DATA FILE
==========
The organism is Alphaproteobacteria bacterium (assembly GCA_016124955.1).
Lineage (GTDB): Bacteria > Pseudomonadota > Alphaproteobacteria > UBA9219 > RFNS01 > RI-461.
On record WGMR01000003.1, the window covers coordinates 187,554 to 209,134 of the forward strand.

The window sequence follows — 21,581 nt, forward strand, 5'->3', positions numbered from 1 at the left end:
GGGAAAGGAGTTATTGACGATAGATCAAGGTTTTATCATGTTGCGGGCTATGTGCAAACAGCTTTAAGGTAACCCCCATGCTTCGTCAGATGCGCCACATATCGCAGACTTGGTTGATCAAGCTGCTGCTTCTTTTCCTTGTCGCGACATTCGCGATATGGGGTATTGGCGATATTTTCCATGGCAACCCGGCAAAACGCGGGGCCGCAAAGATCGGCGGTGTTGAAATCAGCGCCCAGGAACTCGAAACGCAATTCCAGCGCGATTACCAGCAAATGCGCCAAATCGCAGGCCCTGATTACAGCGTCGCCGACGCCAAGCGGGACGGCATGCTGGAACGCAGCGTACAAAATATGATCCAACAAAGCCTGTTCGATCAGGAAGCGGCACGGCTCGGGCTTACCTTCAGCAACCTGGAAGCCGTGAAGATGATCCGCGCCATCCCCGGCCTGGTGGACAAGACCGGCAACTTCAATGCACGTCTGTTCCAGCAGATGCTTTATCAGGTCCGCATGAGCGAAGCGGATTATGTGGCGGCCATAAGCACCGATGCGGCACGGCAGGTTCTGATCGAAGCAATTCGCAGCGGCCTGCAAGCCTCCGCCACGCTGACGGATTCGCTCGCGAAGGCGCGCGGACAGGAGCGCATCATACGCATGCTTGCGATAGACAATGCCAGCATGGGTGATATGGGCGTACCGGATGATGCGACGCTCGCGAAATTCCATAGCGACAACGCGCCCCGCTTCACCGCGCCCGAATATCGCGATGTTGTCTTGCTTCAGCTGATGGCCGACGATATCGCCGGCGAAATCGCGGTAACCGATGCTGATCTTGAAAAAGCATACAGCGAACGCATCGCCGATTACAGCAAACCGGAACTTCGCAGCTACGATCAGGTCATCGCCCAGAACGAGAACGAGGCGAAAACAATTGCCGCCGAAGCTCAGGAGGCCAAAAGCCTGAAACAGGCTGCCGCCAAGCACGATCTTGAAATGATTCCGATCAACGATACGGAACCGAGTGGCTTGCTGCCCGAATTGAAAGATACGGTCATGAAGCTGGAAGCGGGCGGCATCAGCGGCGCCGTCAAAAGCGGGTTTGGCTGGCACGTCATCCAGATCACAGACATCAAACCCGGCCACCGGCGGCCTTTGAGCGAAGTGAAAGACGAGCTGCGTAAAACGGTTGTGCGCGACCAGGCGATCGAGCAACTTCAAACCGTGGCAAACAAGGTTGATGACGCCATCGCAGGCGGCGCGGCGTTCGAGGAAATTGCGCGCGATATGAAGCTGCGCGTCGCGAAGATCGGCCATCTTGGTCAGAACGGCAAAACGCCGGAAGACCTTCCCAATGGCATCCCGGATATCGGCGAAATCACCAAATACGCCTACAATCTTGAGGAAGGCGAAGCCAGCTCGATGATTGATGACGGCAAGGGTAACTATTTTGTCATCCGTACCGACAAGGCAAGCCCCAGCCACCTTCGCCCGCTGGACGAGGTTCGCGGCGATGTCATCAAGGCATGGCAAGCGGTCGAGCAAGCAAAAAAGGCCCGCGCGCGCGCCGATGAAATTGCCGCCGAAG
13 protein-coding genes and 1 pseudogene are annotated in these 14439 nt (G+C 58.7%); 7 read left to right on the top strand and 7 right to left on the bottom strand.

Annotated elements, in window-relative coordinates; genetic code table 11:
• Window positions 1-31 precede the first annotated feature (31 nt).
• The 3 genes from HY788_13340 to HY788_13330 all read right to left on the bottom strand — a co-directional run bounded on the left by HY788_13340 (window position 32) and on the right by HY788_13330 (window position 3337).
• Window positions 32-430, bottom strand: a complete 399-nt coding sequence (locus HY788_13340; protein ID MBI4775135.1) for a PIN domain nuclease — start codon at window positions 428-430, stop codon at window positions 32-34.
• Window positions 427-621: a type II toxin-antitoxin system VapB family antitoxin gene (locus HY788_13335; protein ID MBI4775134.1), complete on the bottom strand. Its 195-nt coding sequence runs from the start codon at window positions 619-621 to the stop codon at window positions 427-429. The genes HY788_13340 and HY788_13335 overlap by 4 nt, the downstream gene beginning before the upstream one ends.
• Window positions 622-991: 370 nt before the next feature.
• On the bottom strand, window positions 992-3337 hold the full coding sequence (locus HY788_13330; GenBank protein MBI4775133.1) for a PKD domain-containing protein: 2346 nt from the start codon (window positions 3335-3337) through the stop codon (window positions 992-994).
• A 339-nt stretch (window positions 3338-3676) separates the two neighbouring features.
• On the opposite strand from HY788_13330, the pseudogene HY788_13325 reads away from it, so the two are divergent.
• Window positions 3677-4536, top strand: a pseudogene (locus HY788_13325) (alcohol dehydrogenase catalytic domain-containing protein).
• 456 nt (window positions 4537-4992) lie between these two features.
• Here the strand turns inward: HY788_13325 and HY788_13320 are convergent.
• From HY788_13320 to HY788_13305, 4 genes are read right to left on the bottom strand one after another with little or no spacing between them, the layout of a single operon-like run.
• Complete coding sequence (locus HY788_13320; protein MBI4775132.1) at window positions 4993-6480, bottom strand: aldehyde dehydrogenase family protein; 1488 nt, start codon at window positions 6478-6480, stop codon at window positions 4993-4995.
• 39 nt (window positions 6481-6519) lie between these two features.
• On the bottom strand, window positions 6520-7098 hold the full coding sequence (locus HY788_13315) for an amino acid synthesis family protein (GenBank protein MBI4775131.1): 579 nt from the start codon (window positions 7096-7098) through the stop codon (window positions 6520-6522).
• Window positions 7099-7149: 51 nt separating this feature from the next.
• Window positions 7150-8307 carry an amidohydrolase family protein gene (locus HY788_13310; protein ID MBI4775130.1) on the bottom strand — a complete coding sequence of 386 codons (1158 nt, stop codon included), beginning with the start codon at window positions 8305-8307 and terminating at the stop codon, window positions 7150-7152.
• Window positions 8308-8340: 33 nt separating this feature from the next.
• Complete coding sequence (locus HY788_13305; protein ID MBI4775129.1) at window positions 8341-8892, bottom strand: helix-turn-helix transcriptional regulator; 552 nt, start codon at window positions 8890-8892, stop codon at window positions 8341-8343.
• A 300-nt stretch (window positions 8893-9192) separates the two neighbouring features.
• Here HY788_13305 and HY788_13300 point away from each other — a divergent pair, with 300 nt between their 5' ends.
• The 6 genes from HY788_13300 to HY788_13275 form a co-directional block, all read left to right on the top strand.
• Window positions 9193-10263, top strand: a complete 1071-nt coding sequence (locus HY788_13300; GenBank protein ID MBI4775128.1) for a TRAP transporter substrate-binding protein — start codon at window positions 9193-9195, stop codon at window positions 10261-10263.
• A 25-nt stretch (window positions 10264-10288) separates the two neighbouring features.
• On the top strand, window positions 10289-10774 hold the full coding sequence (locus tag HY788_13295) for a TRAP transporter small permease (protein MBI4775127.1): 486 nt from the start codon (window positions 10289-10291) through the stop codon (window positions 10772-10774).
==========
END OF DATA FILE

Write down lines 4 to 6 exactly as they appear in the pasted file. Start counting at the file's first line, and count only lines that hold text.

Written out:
The window sequence follows — 21,581 nt, forward strand, 5'->3', positions numbered from 1 at the left end:
GGGAAAGGAGTTATTGACGATAGATCAAGGTTTTATCATGTTGCGGGCTATGTGCAAACAGCTTTAAGGTAACCCCCATGCTTCGTCAGATGCGCCACATATCGCAGACTTGGTTGATCAAGCTGCTGCTTCTTTTCCTTGTCGCGACATTCGCGATATGGGGTATTGGCGATATTTTCCATGGCAACCCGGCAAAACGCGGGGCCGCAAAGATCGGCGGTGTTGAAATCAGCGCCCAGGAACTCGAAACGCAATTCCAGCGCGATTACCAGCAAATGCGCCAAATCGCAGGCCCTGATTACAGCGTCGCCGACGCCAAGCGGGACGGCATGCTGGAACGCAGCGTACAAAATATGATCCAACAAAGCCTGTTCGATCAGGAAGCGGCACGGCTCGGGCTTACCTTCAGCAACCTGGAAGCCGTGAAGATGATCCGCGCCATCCCCGGCCTGGTGGACAAGACCGGCAACTTCAATGCACGTCTGTTCCAGCAGATGCTTTATCAGGTCCGCATGAGCGAAGCGGATTATGTGGCGGCCATAAGCACCGATGCGGCACGGCAGGTTCTGATCGAAGCAATTCGCAGCGGCCTGCAAGCCTCCGCCACGCTGACGGATTCGCTCGCGAAGGCGCGCGGACAGGAGCGCATCATACGCATGCTTGCGATAGACAATGCCAGCATGGGTGATATGGGCGTACCGGATGATGCGACGCTCGCGAAATTCCATAGCGACAACGCGCCCCGCTTCACCGCGCCCGAATATCGCGATGTTGTCTTGCTTCAGCTGATGGCCGACGATATCGCCGGCGAAATCGCGGTAACCGATGCTGATCTTGAAAAAGCATACAGCGAACGCATCGCCGATTACAGCAAACCGGAACTTCGCAGCTACGATCAGGTCATCGCCCAGAACGAGAACGAGGCGAAAACAATTGCCGCCGAAGCTCAGGAGGCCAAAAGCCTGAAACAGGCTGCCGCCAAGCACGATCTTGAAATGATTCCGATCAACGATACGGAACCGAGTGGCTTGCTGCCCGAATTGAAAGATACGGTCATGAAGCTGGAAGCGGGCGGCATCAGCGGCGCCGTCAAAAGCGGGTTTGGCTGGCACGTCATCCAGATCACAGACATCAAACCCGGCCACCGGCGGCCTTTGAGCGAAGTGAAAGACGAGCTGCGTAAAACGGTTGTGCGCGACCAGGCGATCGAGCAACTTCAAACCGTGGCAAACAAGGTTGATGACGCCATCGCAGGCGGCGCGGCGTTCGAGGAAATTGCGCGCGATATGAAGCTGCGCGTCGCGAAGATCGGCCATCTTGGTCAGAACGGCAAAACGCCGGAAGACCTTCCCAATGGCATCCCGGATATCGGCGAAATCACCAAATACGCCTACAATCTTGAGGAAGGCGAAGCCAGCTCGATGATTGATGACGGCAAGGGTAACTATTTTGTCATCCGTACCGACAAGGCAAGCCCCAGCCACCTTCGCCCGCTGGACGAGGTTCGCGGCGATGTCATCAAGGCATGGCAAGCGGTCGAGCAAGCAAAAAAGGCCCGCGCGCGCGCCGATGAAATTGCCGCCGAAG
13 protein-coding genes and 1 pseudogene are annotated in these 14439 nt (G+C 58.7%); 7 read left to right on the top strand and 7 right to left on the bottom strand.